A "gas grill" is an advertising term for a stove you put outside. I love cooking on gas stoves and I love cooking outdoors, but you can't barbecue on gas.
Cook to 200 degrees for "falling off the bone"
Fourteen hours later the meat turned out delicious. Yes. Fourteen hours. I didn't weigh the raw leg roast on a kitchen scale (it wouldn't fit) but it weighed I would say around twelve pounds.
It was done to the recommended temperature for pork, according to a probe thermometer and a taste test, after about 7 hours, but I wanted to bring it up to the high 190s/200ish Fahrenheit internal temperature barbecued meat needs to reach to get that "falling off the bone", pull-apart tenderness. After ten hours I took it off the hooks and put it on a grill grate, because falling-off-the-bone is good but falling off the hooks into the fire is not. After twelve hours I decided to finish it in the oven. This is a normal cook time, by the way. I was expecting about an hour-ish of cook time per pound of meat.
After action report
In the end it made a very flavorful but very slightly dry pulled pork. The reason for the latter, I'm convinced, is in the first photo up above: the leg roast does have some marbling but it's simply not enough. There isn't enough fat like there is in a shoulder roast to keep it juicy while cooking to 200 degrees F. It does fall off the bone, it does have a nice rich smoky pork barbecue flavor, but it lacks the juiciness of a shoulder roast. It's good, but I would say for me it wasn't worth the extra time and effort. The lean meat is the result of decades of big agriculture breeding programs and while raising the pigs on pasture definitely improves the flavor, it doesn't change genetics. If the pigs eat more than they just get fat, and the pork doesn't get more marbled.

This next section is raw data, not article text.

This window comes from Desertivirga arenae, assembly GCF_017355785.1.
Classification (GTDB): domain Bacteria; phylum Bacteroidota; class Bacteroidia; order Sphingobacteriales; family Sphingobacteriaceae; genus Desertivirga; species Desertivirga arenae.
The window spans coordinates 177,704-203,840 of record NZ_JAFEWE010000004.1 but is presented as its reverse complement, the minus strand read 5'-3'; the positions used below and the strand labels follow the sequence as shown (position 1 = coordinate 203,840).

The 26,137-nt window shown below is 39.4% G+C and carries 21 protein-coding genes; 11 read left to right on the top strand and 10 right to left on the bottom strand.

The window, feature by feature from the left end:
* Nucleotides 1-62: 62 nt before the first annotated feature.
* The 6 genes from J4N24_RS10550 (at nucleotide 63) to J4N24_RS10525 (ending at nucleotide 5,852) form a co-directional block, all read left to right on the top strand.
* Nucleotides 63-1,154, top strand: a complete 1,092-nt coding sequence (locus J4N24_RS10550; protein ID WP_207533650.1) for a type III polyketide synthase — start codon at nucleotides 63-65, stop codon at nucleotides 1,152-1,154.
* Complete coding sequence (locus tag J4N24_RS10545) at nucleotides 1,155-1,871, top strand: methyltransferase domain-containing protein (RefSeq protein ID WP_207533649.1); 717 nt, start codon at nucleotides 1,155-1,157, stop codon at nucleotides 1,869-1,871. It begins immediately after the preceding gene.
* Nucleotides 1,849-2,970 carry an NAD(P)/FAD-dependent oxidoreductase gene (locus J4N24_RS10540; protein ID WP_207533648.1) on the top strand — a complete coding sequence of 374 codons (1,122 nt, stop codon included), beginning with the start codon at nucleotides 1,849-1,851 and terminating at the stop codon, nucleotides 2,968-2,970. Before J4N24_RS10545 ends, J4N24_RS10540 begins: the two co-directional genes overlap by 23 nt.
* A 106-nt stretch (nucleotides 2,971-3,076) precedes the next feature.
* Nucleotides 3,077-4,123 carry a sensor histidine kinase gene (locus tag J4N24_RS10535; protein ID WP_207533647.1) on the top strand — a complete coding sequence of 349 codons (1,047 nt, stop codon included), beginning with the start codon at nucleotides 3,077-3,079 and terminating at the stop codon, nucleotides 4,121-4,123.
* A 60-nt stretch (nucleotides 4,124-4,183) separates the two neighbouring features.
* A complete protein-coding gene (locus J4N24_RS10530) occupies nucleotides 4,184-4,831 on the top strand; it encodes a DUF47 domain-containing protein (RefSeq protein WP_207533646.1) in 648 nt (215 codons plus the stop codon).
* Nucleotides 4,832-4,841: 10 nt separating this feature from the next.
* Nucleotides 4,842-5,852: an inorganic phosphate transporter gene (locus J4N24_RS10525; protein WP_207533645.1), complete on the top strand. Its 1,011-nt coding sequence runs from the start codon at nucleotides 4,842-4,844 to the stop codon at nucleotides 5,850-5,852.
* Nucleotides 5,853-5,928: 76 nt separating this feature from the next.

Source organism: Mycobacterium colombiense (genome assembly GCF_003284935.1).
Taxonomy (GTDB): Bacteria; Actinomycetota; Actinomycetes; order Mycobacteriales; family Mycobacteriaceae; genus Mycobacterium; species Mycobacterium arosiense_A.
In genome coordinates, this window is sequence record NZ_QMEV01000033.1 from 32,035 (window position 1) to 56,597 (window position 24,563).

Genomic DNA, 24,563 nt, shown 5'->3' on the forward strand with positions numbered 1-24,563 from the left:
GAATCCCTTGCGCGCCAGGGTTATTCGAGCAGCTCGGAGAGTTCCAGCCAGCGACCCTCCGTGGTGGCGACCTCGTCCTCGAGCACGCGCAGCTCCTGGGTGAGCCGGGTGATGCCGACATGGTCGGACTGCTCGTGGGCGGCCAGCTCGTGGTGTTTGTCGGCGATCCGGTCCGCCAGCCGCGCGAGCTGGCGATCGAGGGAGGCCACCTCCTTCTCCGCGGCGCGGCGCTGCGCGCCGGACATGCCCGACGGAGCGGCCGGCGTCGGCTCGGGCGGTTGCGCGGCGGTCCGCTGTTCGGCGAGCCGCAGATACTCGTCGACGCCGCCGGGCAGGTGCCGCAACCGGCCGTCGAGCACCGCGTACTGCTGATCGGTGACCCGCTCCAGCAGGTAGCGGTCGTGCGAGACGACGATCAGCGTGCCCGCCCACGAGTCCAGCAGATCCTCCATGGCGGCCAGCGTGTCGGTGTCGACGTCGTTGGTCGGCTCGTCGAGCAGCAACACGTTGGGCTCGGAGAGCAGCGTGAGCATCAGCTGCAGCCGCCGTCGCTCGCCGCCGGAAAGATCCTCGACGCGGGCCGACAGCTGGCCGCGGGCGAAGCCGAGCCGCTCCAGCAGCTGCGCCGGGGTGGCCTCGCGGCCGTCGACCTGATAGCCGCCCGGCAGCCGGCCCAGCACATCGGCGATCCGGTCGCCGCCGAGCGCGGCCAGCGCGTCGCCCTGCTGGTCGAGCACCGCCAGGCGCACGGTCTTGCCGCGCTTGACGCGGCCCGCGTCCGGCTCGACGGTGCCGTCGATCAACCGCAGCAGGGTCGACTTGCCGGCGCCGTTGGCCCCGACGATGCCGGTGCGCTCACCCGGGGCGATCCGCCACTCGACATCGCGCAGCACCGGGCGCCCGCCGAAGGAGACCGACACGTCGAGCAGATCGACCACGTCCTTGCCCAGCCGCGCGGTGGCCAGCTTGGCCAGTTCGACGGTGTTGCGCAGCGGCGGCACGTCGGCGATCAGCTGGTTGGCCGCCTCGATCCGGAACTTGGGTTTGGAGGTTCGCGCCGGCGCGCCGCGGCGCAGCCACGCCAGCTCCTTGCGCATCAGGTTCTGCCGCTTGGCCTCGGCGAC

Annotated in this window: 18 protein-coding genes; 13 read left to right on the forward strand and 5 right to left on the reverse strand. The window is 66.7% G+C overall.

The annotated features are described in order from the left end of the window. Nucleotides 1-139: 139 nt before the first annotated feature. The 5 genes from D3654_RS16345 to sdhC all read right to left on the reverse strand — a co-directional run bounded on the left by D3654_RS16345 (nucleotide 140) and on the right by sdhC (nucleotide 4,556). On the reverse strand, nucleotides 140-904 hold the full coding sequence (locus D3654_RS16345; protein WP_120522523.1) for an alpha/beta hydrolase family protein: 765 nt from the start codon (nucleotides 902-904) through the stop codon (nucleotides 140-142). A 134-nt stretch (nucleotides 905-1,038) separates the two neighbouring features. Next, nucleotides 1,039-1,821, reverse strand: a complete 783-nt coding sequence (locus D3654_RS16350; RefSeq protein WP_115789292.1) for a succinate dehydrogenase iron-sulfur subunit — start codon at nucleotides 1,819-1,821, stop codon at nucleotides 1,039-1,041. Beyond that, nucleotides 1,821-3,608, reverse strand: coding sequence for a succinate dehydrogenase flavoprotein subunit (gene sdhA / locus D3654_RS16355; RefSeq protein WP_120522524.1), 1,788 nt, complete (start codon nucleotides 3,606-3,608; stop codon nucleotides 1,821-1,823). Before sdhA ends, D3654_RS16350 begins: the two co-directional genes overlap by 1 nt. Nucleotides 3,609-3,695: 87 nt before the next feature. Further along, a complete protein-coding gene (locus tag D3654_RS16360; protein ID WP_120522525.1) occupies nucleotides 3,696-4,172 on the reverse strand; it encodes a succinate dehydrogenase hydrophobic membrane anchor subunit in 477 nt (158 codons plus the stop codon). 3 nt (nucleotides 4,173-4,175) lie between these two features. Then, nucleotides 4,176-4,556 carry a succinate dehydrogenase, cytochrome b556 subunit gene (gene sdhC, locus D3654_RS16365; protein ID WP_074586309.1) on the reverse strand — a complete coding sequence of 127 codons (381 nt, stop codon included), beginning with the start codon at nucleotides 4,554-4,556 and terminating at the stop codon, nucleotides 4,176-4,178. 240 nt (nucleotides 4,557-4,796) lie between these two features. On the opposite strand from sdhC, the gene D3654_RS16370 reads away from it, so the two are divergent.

I have another leg roast and when I cook that one I'm going to just take it to an internal temperature of "done" and cut off slices rather than take it all the way to falling apart. I also want to try to get my hands on some fattier, more marbled pasture-raised pork roasts, which means getting meat from heritage breed pigs.